Started by Rev. Edward Engelbrecht, December 16, 2021, 07:53:48 AM
Quote from: Dave Likeness on December 19, 2021, 09:35:40 PMIn the CTQ January/April 2010 issue, Dr Lawrence Rast Jr.wrote an article entitled:J.A.O. Preus: Theologian, Churchman or Both?He states that the 1975 Anaheim Synodical Convention gave LCMS President Preusthe authority to declare vacant the office of any district president who should ordaina non-certified (Seminex) candidate. There were 8 DPs who ordained Seminexcandidates & President Preus only removed 4 of them. This led to an outcry from someconservatives who began efforts to find an replacement for President Preus. In the1977 convention Preus was returned to office. By the 1981 nomination cycle, Preussurprised some and refused to allow his name to stand for re-election.
Quote from: Dave Benke on December 19, 2021, 08:48:36 PMQuote from: Charles Austin on December 19, 2021, 02:48:35 PMAlso interesting would be historical profiles of certain congregations that left the LCMS during those years. I knew several, and was later interim pastor for two terms at one of them. It was one of the finest congregations I have ever served. It went to the ALC in 1976, had then came into the ELCA. Some founders of the congregation were still around and it had something of the "old Missouri" structure even well into the ELCA years. I liked it there - 2 years in one term, later almost 3 years in a second term, - and if you can imagine it - it seems the congregation liked me, although we did not always agree on things. I miss them, especially during holiday seasons.Remember that the title "Seminex" is about a seminary. The results in the field had to do with the use of a specific bylaw or convention resolution that placed district presidents who placed and ordained graduates from Seminex under suspension. When those eight (?) presidents went ahead, they were removed from office. In various districts that produced the next step, which was leaving the Missouri Synod in support of their district presidents. Two districts dramatically affected were New England and Atlantic. Not five years prior, the Atlantic District had been divided into New England, Atlantic and New Jersey. New England President Robert Riedel (a predecessor of mine at St. Peter's Brooklyn) and Atlantic District President Rudy Ressmeyer (grandson of Franz Pieper) were ousted, and 60-70 congregations left with them. The seminex graduates ordained and placed in most cases left as well, although there was a way for the congregations and pastors who didn't leave to come through that situation, I believe with an interview of some kind. My consiglieri for most of my time in the Atlantic District (ie First Vice President), Chip Froehlich, was a Seminex grad who stayed with the LCMS. Since our entire district Praesidium left the denomination, Jack Preus was left to find an interim District President somewhere else, and one of the district board pastors, Hank Koepchen, said yes. Eventually we had a district convention and elected Ron Fink to serve. The national denomination did basically nothing for us in that period - I had been elevated by circumstance to serve on the District board. We were pretty much set adrift, with every subsidized congregation remaining and all of the top membership/donation congregations leaving. Ron spent years doing triage among those of us who were left, and was a wonderful healer and consoler.Anyway, I wonder whether what happened "on the ground" is considered part of the Seminex saga. It certainly should be.Dave BenkeDave Benke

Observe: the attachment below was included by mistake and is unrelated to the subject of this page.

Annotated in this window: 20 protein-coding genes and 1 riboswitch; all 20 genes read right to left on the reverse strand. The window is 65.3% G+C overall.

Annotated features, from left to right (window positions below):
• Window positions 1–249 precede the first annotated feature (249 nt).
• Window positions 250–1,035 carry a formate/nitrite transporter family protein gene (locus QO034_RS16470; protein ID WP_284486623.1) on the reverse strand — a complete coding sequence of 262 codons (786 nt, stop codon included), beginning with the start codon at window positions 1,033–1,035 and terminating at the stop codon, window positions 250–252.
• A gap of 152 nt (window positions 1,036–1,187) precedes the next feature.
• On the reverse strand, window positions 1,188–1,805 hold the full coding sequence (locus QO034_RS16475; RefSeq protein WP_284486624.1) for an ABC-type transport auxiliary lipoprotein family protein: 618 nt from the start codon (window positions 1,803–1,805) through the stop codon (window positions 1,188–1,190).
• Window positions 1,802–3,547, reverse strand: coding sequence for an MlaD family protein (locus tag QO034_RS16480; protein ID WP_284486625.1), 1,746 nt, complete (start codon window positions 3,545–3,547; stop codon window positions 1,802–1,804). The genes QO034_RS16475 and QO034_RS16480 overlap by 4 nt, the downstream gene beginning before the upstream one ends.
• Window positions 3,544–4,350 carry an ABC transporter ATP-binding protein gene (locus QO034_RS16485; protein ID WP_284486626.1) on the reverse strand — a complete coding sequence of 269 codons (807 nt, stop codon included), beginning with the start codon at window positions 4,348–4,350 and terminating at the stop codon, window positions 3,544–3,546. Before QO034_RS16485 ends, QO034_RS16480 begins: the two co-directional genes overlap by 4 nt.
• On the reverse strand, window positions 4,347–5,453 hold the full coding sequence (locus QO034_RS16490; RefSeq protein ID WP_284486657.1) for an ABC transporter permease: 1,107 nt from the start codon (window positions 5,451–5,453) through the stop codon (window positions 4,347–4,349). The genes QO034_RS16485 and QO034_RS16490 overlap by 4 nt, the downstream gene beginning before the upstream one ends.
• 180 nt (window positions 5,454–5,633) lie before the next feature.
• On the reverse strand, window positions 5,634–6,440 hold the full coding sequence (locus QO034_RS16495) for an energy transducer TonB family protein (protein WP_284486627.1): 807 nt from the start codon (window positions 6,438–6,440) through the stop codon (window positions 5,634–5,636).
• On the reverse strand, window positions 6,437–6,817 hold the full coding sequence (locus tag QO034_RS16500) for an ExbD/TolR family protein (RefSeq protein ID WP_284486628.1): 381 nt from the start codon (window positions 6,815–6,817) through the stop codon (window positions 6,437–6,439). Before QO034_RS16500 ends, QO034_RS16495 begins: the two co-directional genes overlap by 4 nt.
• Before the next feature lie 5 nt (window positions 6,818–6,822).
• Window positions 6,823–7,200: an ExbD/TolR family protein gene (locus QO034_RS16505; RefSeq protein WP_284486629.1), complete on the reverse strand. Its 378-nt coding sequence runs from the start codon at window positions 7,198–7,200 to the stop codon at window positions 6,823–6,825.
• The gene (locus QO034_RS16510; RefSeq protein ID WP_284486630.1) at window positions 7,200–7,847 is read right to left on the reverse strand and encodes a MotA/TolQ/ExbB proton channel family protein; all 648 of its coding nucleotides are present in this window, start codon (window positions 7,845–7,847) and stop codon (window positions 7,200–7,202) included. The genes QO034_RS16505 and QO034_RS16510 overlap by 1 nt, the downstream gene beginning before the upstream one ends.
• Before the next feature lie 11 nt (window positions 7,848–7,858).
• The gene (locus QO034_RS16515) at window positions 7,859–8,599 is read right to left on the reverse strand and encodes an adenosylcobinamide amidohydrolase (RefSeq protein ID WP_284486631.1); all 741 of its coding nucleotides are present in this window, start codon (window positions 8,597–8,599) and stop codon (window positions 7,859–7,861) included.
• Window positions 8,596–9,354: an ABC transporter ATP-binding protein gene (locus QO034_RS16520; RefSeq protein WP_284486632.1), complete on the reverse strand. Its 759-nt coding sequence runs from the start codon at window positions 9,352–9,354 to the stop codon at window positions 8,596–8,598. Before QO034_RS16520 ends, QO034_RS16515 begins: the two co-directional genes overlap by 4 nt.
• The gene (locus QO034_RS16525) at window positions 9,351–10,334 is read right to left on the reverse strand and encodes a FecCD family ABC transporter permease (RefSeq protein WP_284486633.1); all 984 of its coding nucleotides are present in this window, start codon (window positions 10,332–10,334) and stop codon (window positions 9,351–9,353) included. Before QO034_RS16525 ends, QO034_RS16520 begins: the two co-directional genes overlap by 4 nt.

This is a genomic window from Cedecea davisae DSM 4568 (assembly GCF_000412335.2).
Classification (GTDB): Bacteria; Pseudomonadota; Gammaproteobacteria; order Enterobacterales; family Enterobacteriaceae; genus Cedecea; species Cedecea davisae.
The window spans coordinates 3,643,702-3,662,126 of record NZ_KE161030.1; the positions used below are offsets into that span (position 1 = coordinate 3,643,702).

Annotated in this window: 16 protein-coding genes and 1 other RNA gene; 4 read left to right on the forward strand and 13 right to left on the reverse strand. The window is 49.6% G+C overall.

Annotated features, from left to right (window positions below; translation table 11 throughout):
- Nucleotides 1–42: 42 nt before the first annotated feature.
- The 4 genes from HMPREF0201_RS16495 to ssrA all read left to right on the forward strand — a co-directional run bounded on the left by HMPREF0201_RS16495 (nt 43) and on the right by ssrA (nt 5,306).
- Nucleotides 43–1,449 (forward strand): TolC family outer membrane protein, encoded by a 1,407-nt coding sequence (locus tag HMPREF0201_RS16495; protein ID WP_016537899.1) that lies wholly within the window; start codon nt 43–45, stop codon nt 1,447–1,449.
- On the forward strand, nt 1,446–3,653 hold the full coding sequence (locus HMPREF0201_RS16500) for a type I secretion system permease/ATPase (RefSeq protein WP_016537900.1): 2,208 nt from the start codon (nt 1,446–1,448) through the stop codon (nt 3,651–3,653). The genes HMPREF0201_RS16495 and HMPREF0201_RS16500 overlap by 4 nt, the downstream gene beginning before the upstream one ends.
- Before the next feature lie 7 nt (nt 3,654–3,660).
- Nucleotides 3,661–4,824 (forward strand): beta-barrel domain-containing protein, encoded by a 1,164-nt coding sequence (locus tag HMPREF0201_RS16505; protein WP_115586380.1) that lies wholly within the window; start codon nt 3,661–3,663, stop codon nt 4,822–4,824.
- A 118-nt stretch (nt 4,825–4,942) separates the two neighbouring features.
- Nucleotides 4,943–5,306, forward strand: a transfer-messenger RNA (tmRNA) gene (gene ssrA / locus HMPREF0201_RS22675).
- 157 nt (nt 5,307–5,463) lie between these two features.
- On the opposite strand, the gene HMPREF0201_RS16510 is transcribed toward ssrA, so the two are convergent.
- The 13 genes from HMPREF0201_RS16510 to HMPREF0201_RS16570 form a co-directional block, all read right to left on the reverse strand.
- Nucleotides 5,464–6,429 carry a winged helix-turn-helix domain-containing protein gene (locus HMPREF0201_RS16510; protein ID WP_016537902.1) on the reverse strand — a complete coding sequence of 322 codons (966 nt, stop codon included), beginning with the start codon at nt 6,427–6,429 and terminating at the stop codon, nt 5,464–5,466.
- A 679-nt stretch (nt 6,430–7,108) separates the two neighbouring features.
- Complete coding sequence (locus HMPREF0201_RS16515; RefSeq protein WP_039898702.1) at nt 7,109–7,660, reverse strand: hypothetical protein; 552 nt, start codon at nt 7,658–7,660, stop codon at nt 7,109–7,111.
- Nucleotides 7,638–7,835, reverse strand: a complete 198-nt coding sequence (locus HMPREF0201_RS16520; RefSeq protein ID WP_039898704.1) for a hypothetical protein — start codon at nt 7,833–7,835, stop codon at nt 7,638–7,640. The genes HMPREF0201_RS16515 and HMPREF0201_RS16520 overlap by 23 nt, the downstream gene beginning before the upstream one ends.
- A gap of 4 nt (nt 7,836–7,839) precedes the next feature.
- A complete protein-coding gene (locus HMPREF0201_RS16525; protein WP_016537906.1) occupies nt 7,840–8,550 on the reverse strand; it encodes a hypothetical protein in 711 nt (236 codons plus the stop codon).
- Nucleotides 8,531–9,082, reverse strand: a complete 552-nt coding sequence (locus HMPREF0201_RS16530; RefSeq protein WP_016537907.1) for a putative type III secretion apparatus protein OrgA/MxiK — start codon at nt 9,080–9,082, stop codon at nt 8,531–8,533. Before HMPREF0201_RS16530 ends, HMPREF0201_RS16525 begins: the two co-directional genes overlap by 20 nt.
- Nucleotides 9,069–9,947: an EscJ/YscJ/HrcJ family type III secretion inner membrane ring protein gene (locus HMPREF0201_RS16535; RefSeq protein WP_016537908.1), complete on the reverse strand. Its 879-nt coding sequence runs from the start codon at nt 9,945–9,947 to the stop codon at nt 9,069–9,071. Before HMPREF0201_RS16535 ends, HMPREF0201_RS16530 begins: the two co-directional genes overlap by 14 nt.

Quote from: Charles Austin on December 19, 2021, 02:48:35 PMAlso interesting would be historical profiles of certain congregations that left the LCMS during those years. I knew several, and was later interim pastor for two terms at one of them. It was one of the finest congregations I have ever served. It went to the ALC in 1976, had then came into the ELCA. Some founders of the congregation were still around and it had something of the "old Missouri" structure even well into the ELCA years. I liked it there - 2 years in one term, later almost 3 years in a second term, - and if you can imagine it - it seems the congregation liked me, although we did not always agree on things. I miss them, especially during holiday seasons.
Quote from: Terry W Culler on December 20, 2021, 09:47:45 AMit has seemed to me that whenever the LCMS elected a "conservative" president, it didn't take too long before the more "conservative" factions to turn on him. It then leaves the question of just what would satisfy the more "conservative" factions and the only thing I can think of is a split in which some would leave and some stay. That would be a great shame for all sorts of reasons but the one that stands out for me is the fact that Missouri can, because of its size, speak for conservative Lutherans in a public way which those of us in smaller denominations cannot. The ELCA gets far more public notice than even Missouri, but if Missouri were to break up again the conservative Lutherans in this country will be so fractured our positions will receive no public notice.
Quote from: Mike in Pennsylvania on December 19, 2021, 05:18:19 PMThe "slow motion schism" is still in motion, at least into the NALC, and I would suspect the LCMC as well. It's a couple of dozen churches a year, but it continues.Don't think anybody's trying to write any sort of scholarly history yet, though Mark Granquist mentions it briefly in his history of American Lutheranism.
Quote from: Charles Austin on December 20, 2021, 03:17:31 PMI heard of one church in the ELCA that withdrew last year because it wanted to call its Pastor without any input from the Synod. That is, it wanted to "hire" a pastor, whether or not that Pastor was on the ELCA roster or had synodical endorsement.